There are some health problems that men need to watch out for and we are going to talk about them in this article. Some men struggle to maintain their mental and physical health, which may lead them to skip checkups and tests that might help them live longer, healthier lives. Men who do not take their mental and physical health seriously may acquire major health problems. According to the CDC, the “medical gender gap” and its repercussions are genuine, with males dying five years earlier on average than women.
The good news is that you can take a lot of steps to improve your health, starting with putting prevention first. There are various steps you can take to avoid common men’s health problems at any age, from eating better to eliminating unhealthy habits like smoking and getting regular checkups.
Risky Health Problems in Men
Here are the risky health problems men are likely to encounter, visit your doctor when you notice any of these:
1. Coronary artery disease
Heart disease kills more men than any other cause of mortality. By addressing their individual risk factors, men can take an active part in their heart health. This should include eating a well-balanced diet rich in fruits and vegetables, quitting smoking, being active, lowering stress, and according to your healthcare provider’s prescriptions.
Also, make sure to visit your doctor on a regular basis. These visits provide an opportunity to receive screenings or tests (such as blood pressure or cholesterol) that may aid in the early detection of heart problems.
2. Cancer (Carcinoma)
According to the CDC, cancer is the second-leading cause of mortality among men, after heart disease. Skin, prostate, colorectal, and lung cancers are among the most common cancers found in men. To keep these cancers at bay, doctors recommend a mix of a healthy lifestyle and regular checkups. Simple steps such as wearing sunscreen, limiting processed or red meat, stopping smoking, and speaking with your doctor about testing can all help to lower your cancer risk.
3. Liver Disease
The size of your liver is comparable to that of a football. It aids in the digestion of meals and the absorption of nutrients. It also eliminates toxins from your body. The term “liver disease” refers to a variety of illnesses that affect the liver which results to health problems, this including:
- viral hepatitis
- autoimmune or genetic liver diseases
- bile duct cancer
- liver cancer
- alcoholic liver disease
Men have a higher risk of developing type 2 diabetes at a lower weight than women. This is largely due to the fact that men’s bodies contain higher abdominal fat, which increases the likelihood of developing this chronic disease. This risk can be reduced by maintaining a healthy weight and increasing your physical activity. It’s also beneficial to understand your risk of developing prediabetes so that you can take action as soon as possible. To get started, take the CDC’s prediabetes risk test.
5. Depression and suicide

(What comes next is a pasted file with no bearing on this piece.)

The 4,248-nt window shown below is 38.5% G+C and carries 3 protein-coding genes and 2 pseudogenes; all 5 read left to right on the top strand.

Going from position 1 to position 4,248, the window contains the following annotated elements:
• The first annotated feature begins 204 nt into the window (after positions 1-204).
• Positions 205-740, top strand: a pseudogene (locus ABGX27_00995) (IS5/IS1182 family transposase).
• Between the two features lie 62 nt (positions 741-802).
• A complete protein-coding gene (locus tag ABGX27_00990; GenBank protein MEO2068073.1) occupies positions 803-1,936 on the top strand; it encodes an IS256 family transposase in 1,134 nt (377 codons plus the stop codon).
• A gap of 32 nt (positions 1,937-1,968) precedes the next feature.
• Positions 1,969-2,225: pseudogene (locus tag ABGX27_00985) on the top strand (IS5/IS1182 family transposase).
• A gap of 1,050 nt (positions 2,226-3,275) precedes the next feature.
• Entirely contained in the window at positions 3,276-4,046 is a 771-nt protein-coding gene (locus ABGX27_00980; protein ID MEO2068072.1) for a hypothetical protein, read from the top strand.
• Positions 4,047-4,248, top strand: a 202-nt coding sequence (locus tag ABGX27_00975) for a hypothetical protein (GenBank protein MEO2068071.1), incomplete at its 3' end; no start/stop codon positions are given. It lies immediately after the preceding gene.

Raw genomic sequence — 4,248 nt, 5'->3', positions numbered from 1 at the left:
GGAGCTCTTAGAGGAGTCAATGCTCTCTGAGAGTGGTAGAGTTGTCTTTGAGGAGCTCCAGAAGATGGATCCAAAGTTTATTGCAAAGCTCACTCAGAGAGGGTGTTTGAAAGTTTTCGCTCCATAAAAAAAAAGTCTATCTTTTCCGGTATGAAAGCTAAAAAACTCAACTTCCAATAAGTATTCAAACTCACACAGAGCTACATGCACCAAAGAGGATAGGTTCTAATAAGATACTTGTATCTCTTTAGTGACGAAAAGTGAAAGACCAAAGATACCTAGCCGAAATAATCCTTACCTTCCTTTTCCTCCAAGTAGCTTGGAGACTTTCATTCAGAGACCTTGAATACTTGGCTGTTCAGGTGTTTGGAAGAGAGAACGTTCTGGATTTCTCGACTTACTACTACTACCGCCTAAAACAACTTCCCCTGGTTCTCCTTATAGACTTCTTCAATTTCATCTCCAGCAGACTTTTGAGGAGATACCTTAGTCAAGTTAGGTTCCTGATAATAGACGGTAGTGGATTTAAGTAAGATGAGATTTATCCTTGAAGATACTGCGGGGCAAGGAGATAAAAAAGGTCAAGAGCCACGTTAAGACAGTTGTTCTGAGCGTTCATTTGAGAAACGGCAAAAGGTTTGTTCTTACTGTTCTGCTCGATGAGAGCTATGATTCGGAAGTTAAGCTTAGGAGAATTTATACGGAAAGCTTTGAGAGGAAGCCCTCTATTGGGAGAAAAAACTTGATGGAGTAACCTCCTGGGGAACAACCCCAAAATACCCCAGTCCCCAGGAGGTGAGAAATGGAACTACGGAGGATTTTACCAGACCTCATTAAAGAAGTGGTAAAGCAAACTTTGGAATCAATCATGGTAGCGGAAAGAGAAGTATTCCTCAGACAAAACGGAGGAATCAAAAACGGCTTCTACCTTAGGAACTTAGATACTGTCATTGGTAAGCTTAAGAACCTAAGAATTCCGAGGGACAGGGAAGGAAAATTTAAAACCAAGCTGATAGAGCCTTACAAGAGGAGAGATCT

Men could go undiagnosed for depression since the symptoms may not always align with what they expect. Men’s depression might manifest as rage or irritability rather than sadness. They’re also more prone to brush their feelings aside and this is one of the health problems that need serious attention
If you feel you’re depressed, the first step :
- Is to speak with your healthcare professional. Remember that providers are trained to assist, not to pass judgment.
- getting regular exercise, even just going for routine walks around your neighborhood
- journaling or writing down your thoughts
- communicating openly with friends and family
6. COPD and other respiratory diseases
Many respiratory disorders begin innocently enough with a “smoker’s cough.” Coughing can develop into life-threatening illnesses including lung cancer, emphysema, or COPD over time. All of these health problems make it difficult for you to breathe.
According to the American Lung Association, more men are diagnosed with lung cancer and develop it each year than in previous years. In comparison to other racial or ethnic groups, African-American men have a higher risk of dying from the disease. While occupational dangers such as asbestos raise your chance of lung cancer, smoking remains the biggest cause.
If you’ve been a smoker for more than 30 years, a low-dose CT scan to check for lung cancer may be necessary.
7. Low Testosterone
Testosterone levels begin to diminish when a man is in his thirties, but if unpleasant symptoms like poor sex desire or difficulty concentrating arise, ask your doctor if a blood test to check your hormone levels is necessary. Your doctor can help you figure out what’s causing your “low-T” and talk about treatment choices including testosterone replacement therapy.
8. Erectile dysfunction
Erectile dysfunction is common in men over the age of 75, but that doesn’t mean it has to affect your sexual life. Treatments such as medicines can assist, as can lifestyle changes such as quitting smoking or restricting alcohol consumption. In any case, it’s a good idea to have any symptoms checked out by your doctor, as this could be a sign of a more serious health problems like diabetes or high blood pressure.
9. HPV and other STIs
Human papillomavirus (HPV) is the most prevalent sexually transmitted infection, and it usually disappears on its own. Even yet, some men with HPV can develop health problems like penile cancer or genital warts as a result of the infection. HPV vaccines can help prevent infection, although they are most effective before a person reaches the age of 26. Condoms are an important preventative measure for HPV and other STIs.